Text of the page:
Smile and Smile and Be a Villain: Supporting the Narrative Function of Villain Roles in Larp (Phoebe Roberts): Drama needs conflict. Stories need antagonists. In some genres, those antagonists are Villains, with a capital “V”: dastardly, mustache-twirling individuals in black hats, hell-bent on world domination or destruction. In a story where the heroes are meant to win, how do you make those characters fun to play?
To which I respond “that’s a stupid question”. Why do the heroes have to win?
And that’s my fundamental issue with this article. It does raise a lot of interesting questions about players ruining each other’s fun (and having roles which are about ruining each other’s fun), characters with no friends (or at least who will have no friends once their secret is out), and player agency. But underneath it all there’s a narrative assumption about the way things are supposed to go that I simply reject. Instead, I think its better to start from a position of agnosticism about endings, and design every character to be fun to play regardless of what happens.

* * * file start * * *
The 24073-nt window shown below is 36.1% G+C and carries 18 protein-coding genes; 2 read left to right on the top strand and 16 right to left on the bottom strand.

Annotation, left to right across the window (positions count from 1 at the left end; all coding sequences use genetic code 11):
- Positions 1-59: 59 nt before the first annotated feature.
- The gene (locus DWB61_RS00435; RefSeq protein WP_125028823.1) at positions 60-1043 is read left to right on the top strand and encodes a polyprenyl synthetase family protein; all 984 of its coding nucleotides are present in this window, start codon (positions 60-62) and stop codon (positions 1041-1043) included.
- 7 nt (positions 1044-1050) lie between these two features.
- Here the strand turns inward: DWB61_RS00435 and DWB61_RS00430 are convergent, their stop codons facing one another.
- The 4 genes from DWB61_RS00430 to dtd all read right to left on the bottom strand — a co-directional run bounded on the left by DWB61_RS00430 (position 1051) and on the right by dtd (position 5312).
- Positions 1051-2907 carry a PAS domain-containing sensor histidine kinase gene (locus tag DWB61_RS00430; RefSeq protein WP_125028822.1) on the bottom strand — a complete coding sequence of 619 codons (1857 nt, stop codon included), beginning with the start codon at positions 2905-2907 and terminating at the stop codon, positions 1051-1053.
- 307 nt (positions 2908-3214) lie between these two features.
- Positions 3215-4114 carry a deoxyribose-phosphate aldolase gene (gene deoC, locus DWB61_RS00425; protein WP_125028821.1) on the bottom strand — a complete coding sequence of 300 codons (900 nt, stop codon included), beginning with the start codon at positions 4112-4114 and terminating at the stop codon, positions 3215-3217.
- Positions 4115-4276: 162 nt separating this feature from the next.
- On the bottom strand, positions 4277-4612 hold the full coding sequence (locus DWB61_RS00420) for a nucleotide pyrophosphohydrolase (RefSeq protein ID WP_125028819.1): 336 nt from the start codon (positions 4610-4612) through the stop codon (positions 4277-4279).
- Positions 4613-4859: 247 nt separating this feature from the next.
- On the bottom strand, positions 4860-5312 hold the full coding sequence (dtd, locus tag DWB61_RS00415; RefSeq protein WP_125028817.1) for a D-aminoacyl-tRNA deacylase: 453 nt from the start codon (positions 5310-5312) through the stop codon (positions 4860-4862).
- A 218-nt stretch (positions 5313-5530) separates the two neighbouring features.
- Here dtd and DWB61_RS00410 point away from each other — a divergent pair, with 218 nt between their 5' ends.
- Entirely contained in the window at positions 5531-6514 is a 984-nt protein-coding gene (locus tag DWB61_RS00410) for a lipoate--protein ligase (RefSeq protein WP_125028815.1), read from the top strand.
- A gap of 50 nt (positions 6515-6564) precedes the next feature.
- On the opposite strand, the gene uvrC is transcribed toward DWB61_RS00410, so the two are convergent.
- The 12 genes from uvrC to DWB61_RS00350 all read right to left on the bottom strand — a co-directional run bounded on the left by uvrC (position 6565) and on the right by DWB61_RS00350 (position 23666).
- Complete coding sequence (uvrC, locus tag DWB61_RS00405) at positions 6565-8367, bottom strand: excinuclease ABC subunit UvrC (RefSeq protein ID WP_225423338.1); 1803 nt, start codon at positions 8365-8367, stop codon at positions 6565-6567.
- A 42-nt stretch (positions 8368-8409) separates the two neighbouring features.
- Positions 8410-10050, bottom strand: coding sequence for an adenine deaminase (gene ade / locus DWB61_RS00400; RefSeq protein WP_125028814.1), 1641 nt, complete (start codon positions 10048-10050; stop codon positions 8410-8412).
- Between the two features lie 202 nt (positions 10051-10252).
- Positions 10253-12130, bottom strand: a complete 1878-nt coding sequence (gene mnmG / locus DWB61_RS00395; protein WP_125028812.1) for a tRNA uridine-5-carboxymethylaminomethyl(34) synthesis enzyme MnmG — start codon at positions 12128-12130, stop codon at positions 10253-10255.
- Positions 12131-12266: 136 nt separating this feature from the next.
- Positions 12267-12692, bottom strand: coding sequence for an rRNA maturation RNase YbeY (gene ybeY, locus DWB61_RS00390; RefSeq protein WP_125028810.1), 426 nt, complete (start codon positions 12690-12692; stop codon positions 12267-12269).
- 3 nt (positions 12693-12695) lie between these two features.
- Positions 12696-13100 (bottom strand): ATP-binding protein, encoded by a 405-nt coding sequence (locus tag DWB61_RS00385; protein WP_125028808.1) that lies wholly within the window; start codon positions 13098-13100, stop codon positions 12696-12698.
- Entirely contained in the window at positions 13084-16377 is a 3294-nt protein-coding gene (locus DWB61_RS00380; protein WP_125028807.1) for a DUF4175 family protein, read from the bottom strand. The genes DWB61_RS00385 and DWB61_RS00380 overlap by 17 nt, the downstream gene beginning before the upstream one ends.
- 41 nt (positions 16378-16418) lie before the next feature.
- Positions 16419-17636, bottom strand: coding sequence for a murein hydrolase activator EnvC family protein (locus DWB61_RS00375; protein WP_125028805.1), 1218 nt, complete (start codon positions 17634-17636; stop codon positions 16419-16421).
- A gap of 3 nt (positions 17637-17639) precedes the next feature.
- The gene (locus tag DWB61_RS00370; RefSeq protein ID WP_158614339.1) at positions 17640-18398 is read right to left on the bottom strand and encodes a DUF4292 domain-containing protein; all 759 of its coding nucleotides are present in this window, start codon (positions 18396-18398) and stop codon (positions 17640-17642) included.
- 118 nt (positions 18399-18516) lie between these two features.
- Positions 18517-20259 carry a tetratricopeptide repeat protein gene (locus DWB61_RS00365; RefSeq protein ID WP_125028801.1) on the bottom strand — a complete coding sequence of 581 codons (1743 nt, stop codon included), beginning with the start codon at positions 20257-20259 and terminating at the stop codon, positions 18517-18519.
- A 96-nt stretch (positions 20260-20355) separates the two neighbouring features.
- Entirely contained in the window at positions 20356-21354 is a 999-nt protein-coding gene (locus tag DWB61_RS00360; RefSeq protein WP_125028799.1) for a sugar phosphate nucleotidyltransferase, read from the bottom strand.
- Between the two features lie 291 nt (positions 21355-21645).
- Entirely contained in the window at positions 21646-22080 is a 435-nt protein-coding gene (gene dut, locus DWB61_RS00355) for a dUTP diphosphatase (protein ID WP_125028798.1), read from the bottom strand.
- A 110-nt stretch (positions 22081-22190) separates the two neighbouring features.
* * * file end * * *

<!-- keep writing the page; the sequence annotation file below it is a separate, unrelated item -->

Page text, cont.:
(Though it also seems I just don’t design games like this. I write plenty of antagonists in my games - in fact, everyone is both antagonist and protagonist. But very few capital-V villains. I can think of maybe two (no spoilers please), and then only one of them whose goals are truly incompatible with those of others (and that’s maybe because I just haven’t thought about amusing compromises enough))